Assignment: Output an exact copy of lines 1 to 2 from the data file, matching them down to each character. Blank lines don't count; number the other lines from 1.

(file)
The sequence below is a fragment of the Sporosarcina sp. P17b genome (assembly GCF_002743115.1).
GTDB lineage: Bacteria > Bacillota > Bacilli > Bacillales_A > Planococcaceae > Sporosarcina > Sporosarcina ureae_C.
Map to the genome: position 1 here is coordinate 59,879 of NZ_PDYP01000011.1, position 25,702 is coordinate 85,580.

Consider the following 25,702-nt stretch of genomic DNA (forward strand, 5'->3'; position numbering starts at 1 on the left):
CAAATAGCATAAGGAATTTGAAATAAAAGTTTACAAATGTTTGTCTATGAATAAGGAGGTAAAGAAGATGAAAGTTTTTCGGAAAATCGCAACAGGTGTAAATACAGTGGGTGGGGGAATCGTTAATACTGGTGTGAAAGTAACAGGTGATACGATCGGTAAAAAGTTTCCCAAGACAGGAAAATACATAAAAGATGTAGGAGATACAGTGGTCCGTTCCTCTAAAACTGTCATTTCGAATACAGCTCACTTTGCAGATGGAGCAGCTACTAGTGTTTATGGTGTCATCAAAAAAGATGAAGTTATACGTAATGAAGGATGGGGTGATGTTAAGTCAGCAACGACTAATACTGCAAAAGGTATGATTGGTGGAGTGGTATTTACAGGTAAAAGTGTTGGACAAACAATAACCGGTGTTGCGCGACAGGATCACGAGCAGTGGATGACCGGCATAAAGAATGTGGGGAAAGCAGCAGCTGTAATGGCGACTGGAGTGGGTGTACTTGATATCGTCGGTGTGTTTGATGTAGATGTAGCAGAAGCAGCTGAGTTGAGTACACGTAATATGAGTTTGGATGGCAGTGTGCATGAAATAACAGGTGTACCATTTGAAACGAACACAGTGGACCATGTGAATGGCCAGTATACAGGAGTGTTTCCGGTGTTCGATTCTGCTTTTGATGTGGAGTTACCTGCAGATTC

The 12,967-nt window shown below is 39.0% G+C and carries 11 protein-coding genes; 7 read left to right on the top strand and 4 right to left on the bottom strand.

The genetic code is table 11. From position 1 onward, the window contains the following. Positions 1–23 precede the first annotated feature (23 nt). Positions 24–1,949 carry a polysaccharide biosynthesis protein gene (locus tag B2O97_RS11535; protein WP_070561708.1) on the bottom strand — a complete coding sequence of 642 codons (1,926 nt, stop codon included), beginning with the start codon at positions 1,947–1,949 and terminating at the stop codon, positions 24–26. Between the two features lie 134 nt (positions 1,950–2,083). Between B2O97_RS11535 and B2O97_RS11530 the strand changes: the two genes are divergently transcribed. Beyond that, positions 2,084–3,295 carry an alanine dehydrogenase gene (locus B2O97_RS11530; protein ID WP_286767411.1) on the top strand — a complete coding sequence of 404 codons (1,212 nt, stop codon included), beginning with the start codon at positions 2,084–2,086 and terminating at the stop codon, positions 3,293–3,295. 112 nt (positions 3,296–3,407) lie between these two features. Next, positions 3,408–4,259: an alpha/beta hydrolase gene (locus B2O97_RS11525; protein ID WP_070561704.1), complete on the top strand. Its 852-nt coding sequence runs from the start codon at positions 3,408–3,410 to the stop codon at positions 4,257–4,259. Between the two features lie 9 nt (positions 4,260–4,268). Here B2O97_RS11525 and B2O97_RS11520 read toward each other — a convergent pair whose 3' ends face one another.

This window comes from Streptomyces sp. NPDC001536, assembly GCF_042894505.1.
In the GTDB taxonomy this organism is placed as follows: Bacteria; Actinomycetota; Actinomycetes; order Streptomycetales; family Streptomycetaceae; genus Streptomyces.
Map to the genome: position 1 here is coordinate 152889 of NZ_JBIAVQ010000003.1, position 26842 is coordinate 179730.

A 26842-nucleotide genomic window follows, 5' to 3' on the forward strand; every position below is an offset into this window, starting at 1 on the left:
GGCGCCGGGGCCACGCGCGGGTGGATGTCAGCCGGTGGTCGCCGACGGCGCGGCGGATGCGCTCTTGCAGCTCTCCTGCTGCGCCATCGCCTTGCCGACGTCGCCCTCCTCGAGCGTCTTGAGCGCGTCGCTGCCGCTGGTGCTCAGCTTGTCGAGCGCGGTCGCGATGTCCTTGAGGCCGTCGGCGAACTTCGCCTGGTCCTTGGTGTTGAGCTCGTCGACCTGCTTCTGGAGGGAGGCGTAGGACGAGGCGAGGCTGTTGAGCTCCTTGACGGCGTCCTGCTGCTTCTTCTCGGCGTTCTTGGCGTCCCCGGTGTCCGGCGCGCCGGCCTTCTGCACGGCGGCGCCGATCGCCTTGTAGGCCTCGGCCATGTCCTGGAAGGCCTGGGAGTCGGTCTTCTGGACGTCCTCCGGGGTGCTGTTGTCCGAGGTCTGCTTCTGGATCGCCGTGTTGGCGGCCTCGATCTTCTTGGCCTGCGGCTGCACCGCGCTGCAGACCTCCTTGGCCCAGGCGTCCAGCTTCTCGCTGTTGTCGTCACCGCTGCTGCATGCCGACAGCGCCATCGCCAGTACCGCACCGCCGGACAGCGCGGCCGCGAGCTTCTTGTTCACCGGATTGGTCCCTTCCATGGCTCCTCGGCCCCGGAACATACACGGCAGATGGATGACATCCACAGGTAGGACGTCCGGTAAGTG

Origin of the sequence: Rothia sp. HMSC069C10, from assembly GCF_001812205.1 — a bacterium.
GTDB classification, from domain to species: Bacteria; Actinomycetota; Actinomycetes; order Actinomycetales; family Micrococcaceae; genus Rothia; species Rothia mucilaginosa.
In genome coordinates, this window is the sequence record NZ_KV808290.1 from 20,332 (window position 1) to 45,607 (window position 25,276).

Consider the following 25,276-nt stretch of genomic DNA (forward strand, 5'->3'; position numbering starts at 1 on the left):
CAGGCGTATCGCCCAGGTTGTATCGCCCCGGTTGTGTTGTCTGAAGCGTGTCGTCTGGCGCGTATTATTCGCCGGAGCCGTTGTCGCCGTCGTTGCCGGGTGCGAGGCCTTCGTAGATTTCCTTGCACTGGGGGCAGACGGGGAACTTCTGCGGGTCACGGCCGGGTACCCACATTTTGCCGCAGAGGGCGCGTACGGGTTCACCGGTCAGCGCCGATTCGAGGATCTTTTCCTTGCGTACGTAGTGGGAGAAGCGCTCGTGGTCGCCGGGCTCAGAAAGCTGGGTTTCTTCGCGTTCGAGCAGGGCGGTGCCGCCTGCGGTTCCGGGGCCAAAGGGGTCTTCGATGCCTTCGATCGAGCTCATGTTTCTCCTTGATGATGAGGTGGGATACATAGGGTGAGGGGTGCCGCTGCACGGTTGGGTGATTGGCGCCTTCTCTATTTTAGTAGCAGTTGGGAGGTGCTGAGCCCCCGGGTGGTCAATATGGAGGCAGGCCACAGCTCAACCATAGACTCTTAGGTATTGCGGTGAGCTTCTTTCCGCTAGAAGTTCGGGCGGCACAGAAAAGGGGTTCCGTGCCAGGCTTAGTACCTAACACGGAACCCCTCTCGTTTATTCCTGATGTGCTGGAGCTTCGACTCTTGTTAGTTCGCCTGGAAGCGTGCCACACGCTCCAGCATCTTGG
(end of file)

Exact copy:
The sequence below is a fragment of the Sporosarcina sp. P17b genome (assembly GCF_002743115.1).
GTDB lineage: Bacteria > Bacillota > Bacilli > Bacillales_A > Planococcaceae > Sporosarcina > Sporosarcina ureae_C.